This is one of the more than 1,500 Red-breasted Nuthatches that flew past Cape May, New Jersey, on a day in late September. Photo by Doug Gochfeld/Macualay Library.

Following in the wake of these waves of early migrants could come Common Redpolls, Evening Grosbeaks, Bohemian Waxwings, and possibly even Pine Grosbeaks, according to Ontario-based ornithologist Ron Pittaway. For the last two decades, Pittaway has painstakingly compiled notes on crops of conifer seeds and berry-producing trees from around the boreal forest to produce a “winter finch forecast.” By surveying the food supplies in these birds’ normal winter range, he can detect years when food crops in eastern Canada fail (like this year) causing those northerly denizens to flood into forests farther south in a movement known as an irruption. Read Pittaway’s 2018-2019 Winter Finch Forecast. (Pittaway’s forecasts don’t apply to western North America, where many finch species have regular breeding and wintering populations.)

Next Up: Evening Grosbeaks This eBird sightings map shows Evening Grosbeaks moving well south of their typical winter range during fall 2018. Red pins are sightings from October and early November, indicating recent arrivals. Finch forecasters expect the movements to continue and extend farther south as winter arrives. See the latest eBird map.

Siskins, Red-breasted Nuthatches, and Purple Finches are among the earliest movers of the winter, according to Young. He says that pulses of these species often show in early fall or even late summer—with more southerly breeding ranges, they don’t have as far to travel. But Young is also picking up signals from birds that breed farther north, and that normally don’t show up until late fall. For example, he says early eBird observations are hinting at the largest movement of Evening Grosbeaks in the Northeast in more than a decade.

“Evening Grosbeaks have a fascinating history,” says Young. “From the 1960s through much of the 1990s, they were one of the most common species seen at bird feeders across much of eastern North America in the winter. But in the past two-plus decades they’ve shown up less often and in fewer numbers. They are even listed as a species of special concern in Canada.”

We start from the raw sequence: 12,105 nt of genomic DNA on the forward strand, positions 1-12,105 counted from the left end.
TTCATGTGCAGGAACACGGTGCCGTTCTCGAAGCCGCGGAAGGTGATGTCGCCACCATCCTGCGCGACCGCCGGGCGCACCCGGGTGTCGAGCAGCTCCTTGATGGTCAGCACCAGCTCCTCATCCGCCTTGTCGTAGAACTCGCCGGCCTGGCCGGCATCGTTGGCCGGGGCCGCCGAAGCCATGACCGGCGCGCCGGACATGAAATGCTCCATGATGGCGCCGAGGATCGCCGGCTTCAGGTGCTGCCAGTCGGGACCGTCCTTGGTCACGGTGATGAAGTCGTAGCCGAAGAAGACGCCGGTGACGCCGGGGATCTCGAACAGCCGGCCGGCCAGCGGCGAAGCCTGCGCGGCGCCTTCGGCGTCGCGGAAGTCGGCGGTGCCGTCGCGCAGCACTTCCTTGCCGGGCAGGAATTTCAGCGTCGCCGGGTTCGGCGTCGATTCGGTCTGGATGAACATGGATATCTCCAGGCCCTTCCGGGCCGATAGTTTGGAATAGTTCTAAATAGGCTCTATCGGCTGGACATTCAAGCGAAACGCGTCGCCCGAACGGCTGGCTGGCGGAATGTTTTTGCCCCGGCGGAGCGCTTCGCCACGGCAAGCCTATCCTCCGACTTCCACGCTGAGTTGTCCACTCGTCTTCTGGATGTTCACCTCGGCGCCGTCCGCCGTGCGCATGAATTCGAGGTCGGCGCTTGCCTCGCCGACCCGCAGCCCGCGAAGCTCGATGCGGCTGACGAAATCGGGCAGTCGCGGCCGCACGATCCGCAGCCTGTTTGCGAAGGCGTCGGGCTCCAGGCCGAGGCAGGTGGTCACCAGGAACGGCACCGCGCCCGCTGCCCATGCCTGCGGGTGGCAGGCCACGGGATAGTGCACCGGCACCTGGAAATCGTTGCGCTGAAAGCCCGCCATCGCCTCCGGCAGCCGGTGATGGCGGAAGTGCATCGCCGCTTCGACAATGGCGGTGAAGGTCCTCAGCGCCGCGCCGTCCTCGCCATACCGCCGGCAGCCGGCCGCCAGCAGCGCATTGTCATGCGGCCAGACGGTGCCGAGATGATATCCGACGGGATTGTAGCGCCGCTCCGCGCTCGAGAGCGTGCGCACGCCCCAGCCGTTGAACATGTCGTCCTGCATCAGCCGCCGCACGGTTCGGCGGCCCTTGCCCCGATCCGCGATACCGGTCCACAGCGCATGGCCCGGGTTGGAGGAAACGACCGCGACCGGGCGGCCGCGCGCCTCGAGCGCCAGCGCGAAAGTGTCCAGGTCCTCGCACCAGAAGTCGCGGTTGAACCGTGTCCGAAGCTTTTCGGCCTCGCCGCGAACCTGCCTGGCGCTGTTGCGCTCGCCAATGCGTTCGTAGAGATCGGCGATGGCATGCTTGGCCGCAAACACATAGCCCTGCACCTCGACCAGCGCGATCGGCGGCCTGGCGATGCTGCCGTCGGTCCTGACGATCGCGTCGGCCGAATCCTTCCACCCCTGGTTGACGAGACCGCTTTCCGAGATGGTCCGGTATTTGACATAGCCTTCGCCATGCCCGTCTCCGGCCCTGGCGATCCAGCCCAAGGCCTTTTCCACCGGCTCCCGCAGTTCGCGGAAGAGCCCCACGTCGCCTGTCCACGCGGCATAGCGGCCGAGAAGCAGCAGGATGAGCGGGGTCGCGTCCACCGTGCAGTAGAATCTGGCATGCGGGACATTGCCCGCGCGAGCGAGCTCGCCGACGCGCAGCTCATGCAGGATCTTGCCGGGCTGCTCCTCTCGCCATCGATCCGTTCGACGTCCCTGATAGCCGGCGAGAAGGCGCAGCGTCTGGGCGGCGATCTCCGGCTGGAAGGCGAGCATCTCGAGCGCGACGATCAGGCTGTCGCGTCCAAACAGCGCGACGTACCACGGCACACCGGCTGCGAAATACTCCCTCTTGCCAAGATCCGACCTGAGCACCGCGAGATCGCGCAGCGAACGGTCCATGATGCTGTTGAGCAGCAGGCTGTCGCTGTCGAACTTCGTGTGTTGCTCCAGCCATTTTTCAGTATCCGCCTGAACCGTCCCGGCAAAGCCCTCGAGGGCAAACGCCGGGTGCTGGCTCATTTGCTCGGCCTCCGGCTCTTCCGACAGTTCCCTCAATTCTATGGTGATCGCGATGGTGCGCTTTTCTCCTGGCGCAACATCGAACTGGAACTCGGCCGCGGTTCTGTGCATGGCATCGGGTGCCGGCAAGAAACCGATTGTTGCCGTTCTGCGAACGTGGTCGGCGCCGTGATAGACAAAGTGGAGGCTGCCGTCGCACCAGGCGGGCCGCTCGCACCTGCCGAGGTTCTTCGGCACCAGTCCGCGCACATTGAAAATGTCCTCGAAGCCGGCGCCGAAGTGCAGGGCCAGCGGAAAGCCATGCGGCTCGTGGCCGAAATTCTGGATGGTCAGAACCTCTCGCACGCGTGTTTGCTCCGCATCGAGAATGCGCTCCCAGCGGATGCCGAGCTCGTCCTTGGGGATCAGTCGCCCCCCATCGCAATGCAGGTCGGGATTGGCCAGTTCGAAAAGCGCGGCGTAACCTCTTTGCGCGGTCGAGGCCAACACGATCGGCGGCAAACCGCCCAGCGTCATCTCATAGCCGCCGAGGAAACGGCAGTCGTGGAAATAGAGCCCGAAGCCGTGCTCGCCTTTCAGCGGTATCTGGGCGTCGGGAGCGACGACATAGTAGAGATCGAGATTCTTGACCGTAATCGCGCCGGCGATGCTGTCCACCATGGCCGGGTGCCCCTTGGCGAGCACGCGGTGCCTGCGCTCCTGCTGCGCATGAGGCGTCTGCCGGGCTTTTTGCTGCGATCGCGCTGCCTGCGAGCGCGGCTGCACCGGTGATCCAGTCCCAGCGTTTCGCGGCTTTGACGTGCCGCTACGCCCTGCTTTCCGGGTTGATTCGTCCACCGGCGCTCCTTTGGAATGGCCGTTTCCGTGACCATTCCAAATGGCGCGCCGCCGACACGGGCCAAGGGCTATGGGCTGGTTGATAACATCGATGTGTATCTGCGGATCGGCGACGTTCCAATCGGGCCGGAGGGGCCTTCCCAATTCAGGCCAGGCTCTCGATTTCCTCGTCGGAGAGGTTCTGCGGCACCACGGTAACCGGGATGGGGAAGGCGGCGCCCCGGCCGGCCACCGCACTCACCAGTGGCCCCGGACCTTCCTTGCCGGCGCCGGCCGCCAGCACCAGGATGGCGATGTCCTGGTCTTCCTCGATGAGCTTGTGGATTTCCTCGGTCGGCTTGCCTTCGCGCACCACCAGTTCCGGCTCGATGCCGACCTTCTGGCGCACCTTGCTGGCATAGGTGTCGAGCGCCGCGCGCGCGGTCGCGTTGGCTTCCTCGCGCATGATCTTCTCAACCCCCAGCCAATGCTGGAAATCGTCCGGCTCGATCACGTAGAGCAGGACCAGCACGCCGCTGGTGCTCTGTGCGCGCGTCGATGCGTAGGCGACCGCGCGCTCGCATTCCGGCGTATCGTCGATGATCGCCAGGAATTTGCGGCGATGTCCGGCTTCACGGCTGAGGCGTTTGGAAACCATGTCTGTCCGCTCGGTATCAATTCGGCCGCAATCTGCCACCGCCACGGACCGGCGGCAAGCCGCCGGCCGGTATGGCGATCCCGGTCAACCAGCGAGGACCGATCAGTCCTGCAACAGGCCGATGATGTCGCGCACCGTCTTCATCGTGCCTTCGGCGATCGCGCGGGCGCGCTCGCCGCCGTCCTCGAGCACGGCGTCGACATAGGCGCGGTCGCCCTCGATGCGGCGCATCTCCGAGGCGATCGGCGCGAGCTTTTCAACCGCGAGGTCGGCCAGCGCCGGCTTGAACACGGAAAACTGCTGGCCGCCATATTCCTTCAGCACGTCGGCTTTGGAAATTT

As of the end of October, Evening Grosbeaks have already shown up in many spots in New York and southern New England, with a smattering of reports from Pennsylvania, New Jersey, and even Maryland. Young says the Carolinas or even Georgia could see one this year. Reports of the striking birds—males sporting the colors of summer sunflowers highlighted by a bold golden eyebrow, females a dusky gray with tinges of gold—have been lighting up online discussion groups of late, as birders in the East are eager catch a glimpse.

Pine Grosbeaks and Common Redpolls at our live Ontario FeederWatch cam in the winter of 2018. Screenshot by marijke20 via Cornell Lab Bird Cams.

Common Redpolls are on their way too, in their biggest numbers since the “superflight” winter of 2012–13. Young says this could be one of the rare years where they travel as far south as the Carolinas. And as far south as Pennsylvania and southern New England, birders might even see a few Pine Grosbeaks—generally the rarest winter finch to reach the U.S. That sort of movement hasn’t happened since at least 2007-08 in the Northeast.

One species that Young doesn’t expect to make much of an appearance are crossbills. Last year, Red Crossbills in particular came south into coniferous forests in the Northeast, but he and Pittaway say good cone crops across Canada and the western U.S this year will keep many of them within their typical range.

How to Get Winter Finches Into Your Backyard More on Winter Bird Feeding

Perhaps the best news is that it’s quite possible this year’s finch irruption could play out in your backyard (particularly if you live in the Northeast or Mid-Atlantic). Finches and Evening Grosbeaks flock to black-oil sunflower seeds. To attract grosbeaks, go big: while these large birds may be able to squeeze onto a tube feeder, you’ll have better results offering the seeds on a platform feeder. Common Redpolls and Pine Siskins also take sunflower seeds, but they frequent nyjer feeders too. These smaller species will feed from a variety of feeder types. Red-breasted Nuthatches are even more versatile, comfortable plucking a seed out of a hopper or hanging upside-down to work on a suet block.

If you’re lucky enough to have Pine Grosbeaks visit your area, you may need to get out of your backyard to see them. These birds are regulars at the platform feeder on our live Ontario FeederWatch Cam—but farther south, according to Young, they don’t often visit feeders. Instead, look for them in residential areas with fruiting trees such as mountain-ash and crabapple (which are also good places to try for Bohemian Waxwings), and in forests with spruce trees, where they feed on the buds.